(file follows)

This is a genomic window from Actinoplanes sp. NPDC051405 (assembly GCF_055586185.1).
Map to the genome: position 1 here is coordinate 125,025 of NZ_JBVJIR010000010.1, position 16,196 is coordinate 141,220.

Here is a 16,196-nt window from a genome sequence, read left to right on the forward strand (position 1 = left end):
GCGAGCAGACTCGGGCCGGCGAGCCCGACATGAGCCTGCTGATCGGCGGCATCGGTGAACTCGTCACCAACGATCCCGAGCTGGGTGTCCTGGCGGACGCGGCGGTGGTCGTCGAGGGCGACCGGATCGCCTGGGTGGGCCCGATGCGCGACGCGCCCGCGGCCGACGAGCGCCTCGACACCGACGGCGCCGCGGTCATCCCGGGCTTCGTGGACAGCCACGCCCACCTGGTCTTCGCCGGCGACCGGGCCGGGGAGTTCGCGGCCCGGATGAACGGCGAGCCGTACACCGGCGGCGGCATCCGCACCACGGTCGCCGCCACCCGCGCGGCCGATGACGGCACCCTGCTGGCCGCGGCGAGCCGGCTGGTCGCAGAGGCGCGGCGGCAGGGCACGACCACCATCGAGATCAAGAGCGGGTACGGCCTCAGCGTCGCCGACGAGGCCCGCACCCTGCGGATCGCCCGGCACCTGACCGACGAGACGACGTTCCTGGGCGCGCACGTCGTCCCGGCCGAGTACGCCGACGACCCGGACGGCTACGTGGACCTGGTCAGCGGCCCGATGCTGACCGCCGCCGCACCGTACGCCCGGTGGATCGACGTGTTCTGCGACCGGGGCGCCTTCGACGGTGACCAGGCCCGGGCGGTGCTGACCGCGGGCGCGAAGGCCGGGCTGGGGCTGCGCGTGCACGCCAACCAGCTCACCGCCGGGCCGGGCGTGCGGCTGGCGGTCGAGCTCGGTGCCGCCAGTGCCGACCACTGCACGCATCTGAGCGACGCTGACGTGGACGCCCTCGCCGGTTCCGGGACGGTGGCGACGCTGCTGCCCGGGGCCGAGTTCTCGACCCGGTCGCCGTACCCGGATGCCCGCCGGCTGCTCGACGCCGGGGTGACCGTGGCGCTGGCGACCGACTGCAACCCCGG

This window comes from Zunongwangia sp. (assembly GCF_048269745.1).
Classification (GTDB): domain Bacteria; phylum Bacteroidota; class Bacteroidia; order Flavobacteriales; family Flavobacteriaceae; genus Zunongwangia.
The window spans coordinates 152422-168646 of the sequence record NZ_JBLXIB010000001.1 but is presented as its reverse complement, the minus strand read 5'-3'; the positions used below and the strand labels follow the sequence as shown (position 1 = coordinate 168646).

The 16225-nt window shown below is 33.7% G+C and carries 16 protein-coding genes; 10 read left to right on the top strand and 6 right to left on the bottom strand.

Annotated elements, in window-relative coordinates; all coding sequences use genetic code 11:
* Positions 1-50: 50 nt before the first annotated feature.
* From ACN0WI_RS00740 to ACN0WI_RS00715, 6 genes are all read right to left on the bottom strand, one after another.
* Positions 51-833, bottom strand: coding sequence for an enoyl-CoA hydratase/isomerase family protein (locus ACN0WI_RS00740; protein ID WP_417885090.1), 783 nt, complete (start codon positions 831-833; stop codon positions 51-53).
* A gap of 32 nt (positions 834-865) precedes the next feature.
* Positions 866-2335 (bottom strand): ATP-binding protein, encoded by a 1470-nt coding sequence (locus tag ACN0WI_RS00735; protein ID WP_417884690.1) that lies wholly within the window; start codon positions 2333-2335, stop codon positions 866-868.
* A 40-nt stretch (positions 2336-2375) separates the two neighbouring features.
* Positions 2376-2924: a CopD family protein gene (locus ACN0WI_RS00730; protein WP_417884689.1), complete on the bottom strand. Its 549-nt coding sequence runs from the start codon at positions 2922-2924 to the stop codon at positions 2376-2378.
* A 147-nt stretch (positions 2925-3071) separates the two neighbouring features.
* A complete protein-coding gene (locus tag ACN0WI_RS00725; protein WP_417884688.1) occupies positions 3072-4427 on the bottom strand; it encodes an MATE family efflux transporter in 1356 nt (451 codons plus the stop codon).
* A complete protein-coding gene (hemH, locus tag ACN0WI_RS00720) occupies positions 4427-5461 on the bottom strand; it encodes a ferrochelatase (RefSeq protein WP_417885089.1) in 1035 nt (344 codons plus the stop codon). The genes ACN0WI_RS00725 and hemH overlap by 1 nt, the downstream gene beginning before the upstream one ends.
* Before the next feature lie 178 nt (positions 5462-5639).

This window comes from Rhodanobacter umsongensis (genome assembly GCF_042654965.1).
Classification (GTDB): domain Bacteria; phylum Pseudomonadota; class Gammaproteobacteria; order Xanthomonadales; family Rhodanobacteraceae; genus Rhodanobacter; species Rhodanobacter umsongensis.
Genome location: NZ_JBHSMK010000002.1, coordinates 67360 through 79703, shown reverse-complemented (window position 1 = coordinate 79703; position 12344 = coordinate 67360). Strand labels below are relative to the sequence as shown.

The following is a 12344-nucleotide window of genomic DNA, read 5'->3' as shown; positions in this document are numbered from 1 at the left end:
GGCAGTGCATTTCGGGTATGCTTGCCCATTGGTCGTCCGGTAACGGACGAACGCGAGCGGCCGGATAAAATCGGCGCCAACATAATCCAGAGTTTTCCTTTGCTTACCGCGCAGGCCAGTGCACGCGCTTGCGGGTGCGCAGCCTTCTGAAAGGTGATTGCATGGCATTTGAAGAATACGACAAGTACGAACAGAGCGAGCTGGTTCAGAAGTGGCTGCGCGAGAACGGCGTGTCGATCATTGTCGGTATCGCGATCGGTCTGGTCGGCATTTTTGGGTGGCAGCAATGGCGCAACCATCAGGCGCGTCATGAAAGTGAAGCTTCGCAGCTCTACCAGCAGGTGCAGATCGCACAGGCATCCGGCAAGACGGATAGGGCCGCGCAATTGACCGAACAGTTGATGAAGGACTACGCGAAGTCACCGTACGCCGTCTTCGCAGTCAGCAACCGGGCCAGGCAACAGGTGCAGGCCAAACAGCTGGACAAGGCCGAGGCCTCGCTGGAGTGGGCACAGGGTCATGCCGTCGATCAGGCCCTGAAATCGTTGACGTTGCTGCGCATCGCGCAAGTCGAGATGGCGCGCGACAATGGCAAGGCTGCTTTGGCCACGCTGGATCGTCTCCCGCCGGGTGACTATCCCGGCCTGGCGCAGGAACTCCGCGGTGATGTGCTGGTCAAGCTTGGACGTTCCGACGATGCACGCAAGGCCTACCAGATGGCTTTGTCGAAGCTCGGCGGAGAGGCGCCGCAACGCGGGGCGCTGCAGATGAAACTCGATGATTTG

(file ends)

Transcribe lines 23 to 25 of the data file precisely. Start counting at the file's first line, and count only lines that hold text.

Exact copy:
Genome location: NZ_JBHSMK010000002.1, coordinates 67360 through 79703, shown reverse-complemented (window position 1 = coordinate 79703; position 12344 = coordinate 67360). Strand labels below are relative to the sequence as shown.

The following is a 12344-nucleotide window of genomic DNA, read 5'->3' as shown; positions in this document are numbered from 1 at the left end:
GGCAGTGCATTTCGGGTATGCTTGCCCATTGGTCGTCCGGTAACGGACGAACGCGAGCGGCCGGATAAAATCGGCGCCAACATAATCCAGAGTTTTCCTTTGCTTACCGCGCAGGCCAGTGCACGCGCTTGCGGGTGCGCAGCCTTCTGAAAGGTGATTGCATGGCATTTGAAGAATACGACAAGTACGAACAGAGCGAGCTGGTTCAGAAGTGGCTGCGCGAGAACGGCGTGTCGATCATTGTCGGTATCGCGATCGGTCTGGTCGGCATTTTTGGGTGGCAGCAATGGCGCAACCATCAGGCGCGTCATGAAAGTGAAGCTTCGCAGCTCTACCAGCAGGTGCAGATCGCACAGGCATCCGGCAAGACGGATAGGGCCGCGCAATTGACCGAACAGTTGATGAAGGACTACGCGAAGTCACCGTACGCCGTCTTCGCAGTCAGCAACCGGGCCAGGCAACAGGTGCAGGCCAAACAGCTGGACAAGGCCGAGGCCTCGCTGGAGTGGGCACAGGGTCATGCCGTCGATCAGGCCCTGAAATCGTTGACGTTGCTGCGCATCGCGCAAGTCGAGATGGCGCGCGACAATGGCAAGGCTGCTTTGGCCACGCTGGATCGTCTCCCGCCGGGTGACTATCCCGGCCTGGCGCAGGAACTCCGCGGTGATGTGCTGGTCAAGCTTGGACGTTCCGACGATGCACGCAAGGCCTACCAGATGGCTTTGTCGAAGCTCGGCGGAGAGGCGCCGCAACGCGGGGCGCTGCAGATGAAACTCGATGATTTG